Section: New Results
Simulation and Optimization Tools
Participants : David Coudert, Olivier Dalle, Luc Hogie, Juan-Carlos Maureira, Christelle Molle, Julian Monteiro, Napoleão Nepomuceno, Brice Onfroy, Fabrice Peix, Judicael Ribault, Hervé Rivano, Michel Syska, Issam Tahiri.
In order to cope with the constant evolution and ever growing complexity and size of networks, new tools and modeling techniques are regularly developed within Mascotte . These tools are first developed to answer the internal needs of the team, but we also pay attention to the visibility and the dissemination of these tools in the scientific community.
In the domain of discrete-event simulation, our development efforts on the Open Simulation Architecture (OSA) are going on  (See Section 5.1 and http://osa.inria.fr/wiki/ .) In particular, we still pay a particular attention to the design and software engineering of our simulation tools . Despite its general purpose, OSA is mainly motivated by our on-going research in the “SPREADS” ANR project, a three years project (with four other french teams) about evaluation and optimization of a peer-to-peer based reliable storage system: for this research, we need to run simulations of very large peer-to-peer systems, which is not possible with the currently existing simulation tools. This simulation challenge motivates in turn a collaboration on within the INRIA ARC “Broccoli” project with Institut TELECOM in Evry and the INRIA ADAM EPI in Lille. This collaboration is about very large scale deployment and instrumentation of OSA distributed simulations on Grid-computing facilities (e.g., on Grid 5000).
Since OSA is still in early ages, we have also been using and contributing to other simulation software. This includes in particular significant contributions to the Omnet++ simulator  ,  . These contributions were mainly motivated by our work on the design and prototyping of a new wireless system, called Spiderman, that provides a continuous and high-speed wireless connection on-board fast moving vehicles like trains  .
We also designed and developed a Dynamic Routing Model Simulator (DRMSim)  (see Section 5.1 ), which addresses the specific problem of large-scale simulations of (inter-domain) routing models on large networks. DRMSim is a discrete-event simulator that comes with a generic routing models and implementations of BGP as well as of State-of-the-Art compact routing protocols. It relies on the Dipergrafs library, which allows efficient operations on large graphs (see Section 5.1 ). This simulator is designed in particular to address the limitations found in other simulators in terms of the number of nodes they can handle and in the models they propose.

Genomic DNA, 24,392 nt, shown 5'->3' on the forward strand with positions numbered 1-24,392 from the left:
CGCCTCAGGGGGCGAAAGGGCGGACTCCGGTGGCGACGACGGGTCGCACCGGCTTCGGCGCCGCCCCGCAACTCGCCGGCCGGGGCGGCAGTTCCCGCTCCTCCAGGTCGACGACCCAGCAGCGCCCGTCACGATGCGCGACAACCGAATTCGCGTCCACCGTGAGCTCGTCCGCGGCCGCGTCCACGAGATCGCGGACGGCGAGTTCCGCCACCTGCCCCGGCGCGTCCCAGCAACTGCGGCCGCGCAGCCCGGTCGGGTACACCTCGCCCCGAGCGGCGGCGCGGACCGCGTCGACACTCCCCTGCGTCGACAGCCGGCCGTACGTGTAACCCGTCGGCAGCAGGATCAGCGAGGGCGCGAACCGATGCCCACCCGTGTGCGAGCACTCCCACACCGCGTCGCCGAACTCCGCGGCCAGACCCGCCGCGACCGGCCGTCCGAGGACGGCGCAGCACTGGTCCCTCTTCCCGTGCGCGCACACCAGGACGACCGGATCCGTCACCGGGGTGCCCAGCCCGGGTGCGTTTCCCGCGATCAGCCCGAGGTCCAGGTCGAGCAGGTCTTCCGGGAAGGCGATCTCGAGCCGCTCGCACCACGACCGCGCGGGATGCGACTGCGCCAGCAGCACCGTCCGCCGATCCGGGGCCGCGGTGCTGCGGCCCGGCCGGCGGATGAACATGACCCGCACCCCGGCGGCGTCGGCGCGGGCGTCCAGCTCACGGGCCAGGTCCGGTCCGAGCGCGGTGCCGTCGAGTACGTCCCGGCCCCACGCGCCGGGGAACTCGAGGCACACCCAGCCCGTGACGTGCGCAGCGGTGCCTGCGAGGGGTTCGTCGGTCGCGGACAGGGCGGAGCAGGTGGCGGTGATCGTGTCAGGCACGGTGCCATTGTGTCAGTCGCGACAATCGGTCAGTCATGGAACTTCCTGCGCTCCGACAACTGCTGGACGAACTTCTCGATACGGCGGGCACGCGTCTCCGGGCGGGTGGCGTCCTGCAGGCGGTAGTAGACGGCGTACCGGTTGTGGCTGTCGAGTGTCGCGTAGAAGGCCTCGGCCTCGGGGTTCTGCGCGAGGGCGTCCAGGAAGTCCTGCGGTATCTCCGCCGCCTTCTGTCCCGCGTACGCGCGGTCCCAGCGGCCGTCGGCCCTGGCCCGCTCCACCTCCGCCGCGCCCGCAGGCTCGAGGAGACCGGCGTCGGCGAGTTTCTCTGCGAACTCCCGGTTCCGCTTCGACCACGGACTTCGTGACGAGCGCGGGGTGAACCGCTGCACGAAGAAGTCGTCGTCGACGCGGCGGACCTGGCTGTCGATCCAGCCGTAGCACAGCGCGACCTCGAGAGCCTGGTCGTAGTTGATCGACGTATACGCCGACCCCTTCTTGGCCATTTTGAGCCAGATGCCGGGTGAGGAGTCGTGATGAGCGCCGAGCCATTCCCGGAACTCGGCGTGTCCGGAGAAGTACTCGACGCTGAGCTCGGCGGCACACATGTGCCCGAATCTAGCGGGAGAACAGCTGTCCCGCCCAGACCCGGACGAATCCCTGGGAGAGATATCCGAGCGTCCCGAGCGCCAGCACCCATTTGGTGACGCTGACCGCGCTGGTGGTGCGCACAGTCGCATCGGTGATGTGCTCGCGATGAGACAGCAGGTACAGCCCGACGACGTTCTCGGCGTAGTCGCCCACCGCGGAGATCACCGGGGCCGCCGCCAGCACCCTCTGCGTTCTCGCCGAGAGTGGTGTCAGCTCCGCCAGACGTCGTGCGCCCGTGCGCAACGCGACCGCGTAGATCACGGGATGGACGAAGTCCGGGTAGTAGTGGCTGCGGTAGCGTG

Mobility issues in MANETs have also been studied using simulations. In  we have studied the impact of mobility on MANET topology. More precisely, we consider a network composed of a finite number of stations which move into a closed environment. The mobility is defined by the Random Waypoint mobility model. Thus, the aim of these works is to determine the impact of the mobility on the network connectivity. The result is an empirical formulation of two bounds on the number of connected components into the network.
In  we have proposed a new mobility model concerning MANETs. This article explains a new mobility paradigm based on tasks execution. This is a scheduled mobility model. We consider that each station composing a MANET has to execute mobility tasks into an environment. This environment is defined by a graph in which each edge is a move axis and each node is a location. With this kind of model, we are able to translate any existing mobility model.
Combinatorial Network Optimization
The Mascopt library has reached maturity and is intensively used inside the team for testing and evaluation of optimization programs (see Section 5.1 and http://www-sop.inria.fr/mascotte/mascopt ). During the last year we have pursued its development and the following research has been validated by implementing the algorithm with Mascopt .
In  several algorithms on the optimization of the capacity of wireless mesh networks have been implemented and tested using Mascopt .
In  , the study of the effects of the acknowledgment traffic on the capacity of wireless mesh networks has been modeled in a linear programming formulation. The implementation in Mascopt was solved using the column generation process.